We had to choose a few electives out of the scout handbook to do with our boys at home. One that stuck out was making a radio. There are a few different ways to build a radio, but the one they say dads used to make with their sons back in the 70’s were the crystal radios. The it hit me… my dad never built one with me. He and I built a lot of cool things together, but a radio wasn’t one of them. Then I thought, well, I haven’t built one with my son yet… so what the heck. The challenge was on.
I think the crystal radio is probably the most basic radio concept. It can capture AM radio waves within a 20-25 mile radius and using a resistor, a diode and a capacitor, you direct the radio wave in to something you can hear. Disclaimer: I’m a complete noob to radio, and that was half the attraction for me. That, and for some reason, I feel like I should expose my son at least once to capacitors, diodes and resistors. It turns we out we learned a lot about these components. Resistors have various colored stripes on them to identify the type and value of the resistor. There are ceramic and electrolytic capacitors, and all different types of diodes for your specific application. Resistors, limit the passage of electricity, diodes allow electric current to flow only one way, and capacitors store current, and condition it… providing a steady flow of current at a certain value. Pretty cool stuff right there! Apparently, the radio waves are that current… as this radio has no battery! It harnesses the radio waves, and by limiting and controlling the passage of current, we pound the signal something we can hear. I found a lot of resources on the internet and came across the bottle radio. This looked like a fun one to do. We even had to wrap the bottle with the magnet wire to make our tuning coil. Here’s the link to the bottle radio we made from lifehacker.com. They also tell you all the things you need, as well as how to build it. Going through the exercise is how you learn. Pay special attention to how they illustrate the germanium diode affecting the radio wave. It was really well done.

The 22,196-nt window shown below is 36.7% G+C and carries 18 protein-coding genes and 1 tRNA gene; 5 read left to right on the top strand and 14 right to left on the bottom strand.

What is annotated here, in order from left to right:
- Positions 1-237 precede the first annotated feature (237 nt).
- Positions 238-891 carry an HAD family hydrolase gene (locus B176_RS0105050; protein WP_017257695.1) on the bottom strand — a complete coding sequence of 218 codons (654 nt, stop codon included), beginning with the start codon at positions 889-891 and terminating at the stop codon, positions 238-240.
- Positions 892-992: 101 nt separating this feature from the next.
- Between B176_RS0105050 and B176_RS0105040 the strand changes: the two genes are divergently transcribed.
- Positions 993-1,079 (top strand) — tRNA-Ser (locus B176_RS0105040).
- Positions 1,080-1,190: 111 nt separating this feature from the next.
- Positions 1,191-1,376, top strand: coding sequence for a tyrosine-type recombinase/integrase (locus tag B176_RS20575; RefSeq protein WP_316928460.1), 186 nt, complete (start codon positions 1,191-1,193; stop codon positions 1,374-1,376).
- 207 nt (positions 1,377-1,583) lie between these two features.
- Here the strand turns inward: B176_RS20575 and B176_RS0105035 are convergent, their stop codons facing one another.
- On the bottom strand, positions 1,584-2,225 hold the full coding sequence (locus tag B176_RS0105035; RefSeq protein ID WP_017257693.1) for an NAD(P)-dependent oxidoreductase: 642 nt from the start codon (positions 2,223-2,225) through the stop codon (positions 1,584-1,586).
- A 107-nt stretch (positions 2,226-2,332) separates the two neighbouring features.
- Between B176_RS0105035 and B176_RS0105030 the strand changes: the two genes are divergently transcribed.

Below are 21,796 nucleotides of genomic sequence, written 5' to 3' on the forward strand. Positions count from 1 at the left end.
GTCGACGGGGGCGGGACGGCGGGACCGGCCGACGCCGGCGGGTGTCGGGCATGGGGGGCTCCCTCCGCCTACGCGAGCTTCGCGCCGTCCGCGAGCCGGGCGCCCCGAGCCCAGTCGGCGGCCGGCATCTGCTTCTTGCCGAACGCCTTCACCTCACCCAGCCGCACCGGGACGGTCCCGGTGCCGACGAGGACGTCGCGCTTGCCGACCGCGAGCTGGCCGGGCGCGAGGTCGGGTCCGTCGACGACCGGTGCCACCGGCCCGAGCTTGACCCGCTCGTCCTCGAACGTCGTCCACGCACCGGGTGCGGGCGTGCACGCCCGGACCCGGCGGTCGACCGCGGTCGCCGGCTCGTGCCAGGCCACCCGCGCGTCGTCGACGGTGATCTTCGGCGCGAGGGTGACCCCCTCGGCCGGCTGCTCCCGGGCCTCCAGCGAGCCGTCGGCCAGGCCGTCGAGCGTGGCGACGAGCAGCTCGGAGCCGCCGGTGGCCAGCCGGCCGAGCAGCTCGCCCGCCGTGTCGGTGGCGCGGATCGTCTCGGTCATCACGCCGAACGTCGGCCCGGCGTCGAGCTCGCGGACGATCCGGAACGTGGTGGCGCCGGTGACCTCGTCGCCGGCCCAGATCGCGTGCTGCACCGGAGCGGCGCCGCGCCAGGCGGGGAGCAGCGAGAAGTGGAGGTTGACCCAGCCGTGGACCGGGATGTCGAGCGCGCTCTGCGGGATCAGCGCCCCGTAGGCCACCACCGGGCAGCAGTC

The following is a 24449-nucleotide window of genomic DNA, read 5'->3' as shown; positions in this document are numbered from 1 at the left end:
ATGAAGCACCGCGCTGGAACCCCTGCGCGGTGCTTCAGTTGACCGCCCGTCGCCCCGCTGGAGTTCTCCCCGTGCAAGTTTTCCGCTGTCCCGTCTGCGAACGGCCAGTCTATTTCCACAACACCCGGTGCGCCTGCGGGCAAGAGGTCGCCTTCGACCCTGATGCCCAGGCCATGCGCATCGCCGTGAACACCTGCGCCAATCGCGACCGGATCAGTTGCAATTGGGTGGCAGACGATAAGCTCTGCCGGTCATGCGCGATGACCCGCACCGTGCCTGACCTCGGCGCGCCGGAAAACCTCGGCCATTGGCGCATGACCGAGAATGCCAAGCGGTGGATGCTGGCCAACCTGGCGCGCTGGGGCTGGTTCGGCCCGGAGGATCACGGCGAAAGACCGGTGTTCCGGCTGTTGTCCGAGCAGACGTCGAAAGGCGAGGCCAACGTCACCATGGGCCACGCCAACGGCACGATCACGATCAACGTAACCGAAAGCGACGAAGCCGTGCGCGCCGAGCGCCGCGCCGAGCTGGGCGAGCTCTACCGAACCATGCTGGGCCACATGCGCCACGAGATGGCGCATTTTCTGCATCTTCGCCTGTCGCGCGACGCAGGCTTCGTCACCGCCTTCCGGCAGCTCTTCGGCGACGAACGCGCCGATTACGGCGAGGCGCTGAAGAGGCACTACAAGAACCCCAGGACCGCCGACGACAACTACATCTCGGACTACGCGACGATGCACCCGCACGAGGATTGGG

They said you can get almost all the things you need at Radio Shack, but alas, the location near me is nothing like the Radio Shack I remember growing up. There was one cabinet of drawers in the back that had the resistor I needed… but I had to order the germanium diode and the ceramic capacitor online. Still, cheap stuff and worth the fun with your kid.
We took the concept a step further and instead of hooking up the crystal earphone to hear the radio, we routed the signal into an electronics learning lab kit (that we did get at Radio Shack) and played it over a small speaker. This learning lab is pretty cool. You can build 200 different circuits from the book until you understand things enough to invent a few circuits on your own. For our radio, we built a 2-transistor amplifier on the bread board to amplify the radio signal. See a few pics below along with a video of the finished work below.
Be able to say you built a radio with your son, and have some quality time doing it. Here’s a video.